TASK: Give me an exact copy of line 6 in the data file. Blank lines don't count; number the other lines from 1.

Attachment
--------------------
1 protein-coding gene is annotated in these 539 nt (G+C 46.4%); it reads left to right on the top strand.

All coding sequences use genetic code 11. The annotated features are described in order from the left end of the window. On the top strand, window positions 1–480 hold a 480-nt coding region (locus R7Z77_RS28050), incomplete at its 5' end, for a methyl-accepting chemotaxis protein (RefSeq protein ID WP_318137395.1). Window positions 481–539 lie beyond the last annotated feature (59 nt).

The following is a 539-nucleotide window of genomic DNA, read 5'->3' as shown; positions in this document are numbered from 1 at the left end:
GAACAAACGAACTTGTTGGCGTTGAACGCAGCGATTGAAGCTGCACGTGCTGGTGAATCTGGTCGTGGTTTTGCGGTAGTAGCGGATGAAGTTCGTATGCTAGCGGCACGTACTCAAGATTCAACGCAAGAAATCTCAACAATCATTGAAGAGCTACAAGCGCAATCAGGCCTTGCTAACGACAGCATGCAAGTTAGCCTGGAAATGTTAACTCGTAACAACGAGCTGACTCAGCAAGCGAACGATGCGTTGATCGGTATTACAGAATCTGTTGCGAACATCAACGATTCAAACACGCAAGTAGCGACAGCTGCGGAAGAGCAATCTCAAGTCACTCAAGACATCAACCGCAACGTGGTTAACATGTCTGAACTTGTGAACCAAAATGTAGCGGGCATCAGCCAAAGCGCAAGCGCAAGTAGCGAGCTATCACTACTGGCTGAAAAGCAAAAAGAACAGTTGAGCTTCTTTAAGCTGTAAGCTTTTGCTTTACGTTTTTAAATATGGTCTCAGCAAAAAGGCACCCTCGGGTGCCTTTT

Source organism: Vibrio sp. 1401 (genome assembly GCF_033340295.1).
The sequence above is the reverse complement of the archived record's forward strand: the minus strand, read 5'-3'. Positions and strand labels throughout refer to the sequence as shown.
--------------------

The sequence above is the reverse complement of the archived record's forward strand: the minus strand, read 5'-3'. Positions and strand labels throughout refer to the sequence as shown.